“Organizations like RecycleForce help keep people out of prison, not only by providing a transitional job, but also by changing the way people think about work,” said Porter, whose research interests include leadership, organizational behavior and team dynamics. “Some of these guys said, ‘I never want to work. I never want to be one of those people going to a job.’ For them to be at a point where they can embrace a job and understand that’s what they have to do, while seeing the benefits of working, I think that’s a big deal.”
Their goal is to identify a fine-grain model to show what the re-employment process could look like for ex-offenders working to successfully re-enter society, to help them avoid recidivism.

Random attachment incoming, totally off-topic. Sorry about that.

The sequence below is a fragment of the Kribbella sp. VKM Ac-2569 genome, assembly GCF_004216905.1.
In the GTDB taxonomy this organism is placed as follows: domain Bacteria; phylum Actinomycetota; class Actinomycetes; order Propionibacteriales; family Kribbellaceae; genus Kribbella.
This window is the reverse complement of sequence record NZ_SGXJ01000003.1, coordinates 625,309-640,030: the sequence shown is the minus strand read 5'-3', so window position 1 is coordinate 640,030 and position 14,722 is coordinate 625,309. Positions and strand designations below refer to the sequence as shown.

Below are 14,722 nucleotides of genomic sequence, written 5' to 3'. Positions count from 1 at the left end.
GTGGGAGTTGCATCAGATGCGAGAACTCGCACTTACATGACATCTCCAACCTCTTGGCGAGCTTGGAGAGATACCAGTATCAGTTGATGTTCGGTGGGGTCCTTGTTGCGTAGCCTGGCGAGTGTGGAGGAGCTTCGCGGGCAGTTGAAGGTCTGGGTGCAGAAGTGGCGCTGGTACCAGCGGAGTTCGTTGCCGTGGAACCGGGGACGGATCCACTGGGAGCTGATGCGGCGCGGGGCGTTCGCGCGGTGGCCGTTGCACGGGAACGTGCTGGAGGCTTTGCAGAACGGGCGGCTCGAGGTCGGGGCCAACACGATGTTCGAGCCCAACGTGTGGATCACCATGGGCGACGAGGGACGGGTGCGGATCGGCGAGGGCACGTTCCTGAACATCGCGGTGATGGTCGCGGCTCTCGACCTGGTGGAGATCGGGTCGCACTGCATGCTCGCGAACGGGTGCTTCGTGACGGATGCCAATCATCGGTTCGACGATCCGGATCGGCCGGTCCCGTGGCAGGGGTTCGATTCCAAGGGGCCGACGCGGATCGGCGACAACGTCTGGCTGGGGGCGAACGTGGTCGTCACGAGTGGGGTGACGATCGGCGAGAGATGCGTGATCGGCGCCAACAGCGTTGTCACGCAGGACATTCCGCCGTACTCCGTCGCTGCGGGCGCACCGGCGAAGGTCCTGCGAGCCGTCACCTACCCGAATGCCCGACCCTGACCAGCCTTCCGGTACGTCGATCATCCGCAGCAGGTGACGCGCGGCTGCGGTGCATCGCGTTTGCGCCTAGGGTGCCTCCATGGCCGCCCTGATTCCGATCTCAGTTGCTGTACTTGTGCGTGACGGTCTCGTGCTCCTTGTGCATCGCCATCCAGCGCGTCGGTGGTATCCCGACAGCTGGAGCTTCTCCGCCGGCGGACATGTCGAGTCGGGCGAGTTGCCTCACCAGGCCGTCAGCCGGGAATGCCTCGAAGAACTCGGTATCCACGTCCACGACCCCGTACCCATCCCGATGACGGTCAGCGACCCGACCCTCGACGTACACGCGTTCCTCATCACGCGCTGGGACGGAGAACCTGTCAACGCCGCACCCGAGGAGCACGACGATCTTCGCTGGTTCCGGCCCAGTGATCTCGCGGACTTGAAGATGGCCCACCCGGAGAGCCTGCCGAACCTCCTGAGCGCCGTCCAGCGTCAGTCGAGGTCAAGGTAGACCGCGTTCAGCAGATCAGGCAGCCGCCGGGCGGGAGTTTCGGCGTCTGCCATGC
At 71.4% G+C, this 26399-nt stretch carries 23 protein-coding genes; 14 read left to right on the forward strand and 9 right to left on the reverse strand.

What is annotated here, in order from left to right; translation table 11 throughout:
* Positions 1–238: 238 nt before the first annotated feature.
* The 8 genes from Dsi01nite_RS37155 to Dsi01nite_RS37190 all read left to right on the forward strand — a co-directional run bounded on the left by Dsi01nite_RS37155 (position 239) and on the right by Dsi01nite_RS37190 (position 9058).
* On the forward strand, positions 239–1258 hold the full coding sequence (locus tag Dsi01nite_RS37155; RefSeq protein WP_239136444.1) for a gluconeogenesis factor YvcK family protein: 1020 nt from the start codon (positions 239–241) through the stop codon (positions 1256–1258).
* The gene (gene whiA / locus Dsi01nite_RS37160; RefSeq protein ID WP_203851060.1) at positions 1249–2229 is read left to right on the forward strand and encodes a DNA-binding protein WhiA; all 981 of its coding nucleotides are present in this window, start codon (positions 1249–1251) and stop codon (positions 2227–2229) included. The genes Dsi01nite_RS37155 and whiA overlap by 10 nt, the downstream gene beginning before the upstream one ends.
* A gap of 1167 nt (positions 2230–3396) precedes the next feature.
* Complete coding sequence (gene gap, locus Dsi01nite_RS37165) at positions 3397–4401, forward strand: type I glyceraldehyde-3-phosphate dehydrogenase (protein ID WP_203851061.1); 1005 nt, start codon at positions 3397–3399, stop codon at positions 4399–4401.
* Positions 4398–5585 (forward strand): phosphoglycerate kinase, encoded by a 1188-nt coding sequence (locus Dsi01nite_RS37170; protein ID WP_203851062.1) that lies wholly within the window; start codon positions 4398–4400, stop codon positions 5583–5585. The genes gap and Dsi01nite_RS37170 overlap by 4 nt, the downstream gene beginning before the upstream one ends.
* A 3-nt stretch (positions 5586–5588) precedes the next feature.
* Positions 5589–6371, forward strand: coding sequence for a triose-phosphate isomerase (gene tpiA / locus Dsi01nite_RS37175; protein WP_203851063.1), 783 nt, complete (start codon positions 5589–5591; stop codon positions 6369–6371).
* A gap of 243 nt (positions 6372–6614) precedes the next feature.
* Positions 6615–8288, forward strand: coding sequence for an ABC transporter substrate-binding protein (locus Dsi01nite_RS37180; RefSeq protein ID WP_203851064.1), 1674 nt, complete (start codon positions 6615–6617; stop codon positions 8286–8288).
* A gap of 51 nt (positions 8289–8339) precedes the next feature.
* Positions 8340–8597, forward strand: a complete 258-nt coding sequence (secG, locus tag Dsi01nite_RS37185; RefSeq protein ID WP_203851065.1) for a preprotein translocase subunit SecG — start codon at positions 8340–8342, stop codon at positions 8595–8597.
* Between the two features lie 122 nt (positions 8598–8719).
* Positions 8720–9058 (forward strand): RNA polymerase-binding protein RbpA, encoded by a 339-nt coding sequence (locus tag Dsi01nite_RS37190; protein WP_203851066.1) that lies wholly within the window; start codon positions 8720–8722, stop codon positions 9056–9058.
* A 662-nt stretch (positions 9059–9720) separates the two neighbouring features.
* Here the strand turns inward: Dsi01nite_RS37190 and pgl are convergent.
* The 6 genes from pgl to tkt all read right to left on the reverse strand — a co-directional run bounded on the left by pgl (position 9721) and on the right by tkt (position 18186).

The team interviewed 80 employees at RecycleForce: 65 temporary employees and 15 who’ve been hired full time. In addition to lengthy interviews, the researchers conducted an employee survey and collected data about employee history, demographics and risk factors.
The employees were mostly men, about 40 years old. On average, they each had 2.5 jobs on their résumés. For many, RecycleForce was the first legitimate job they’d had.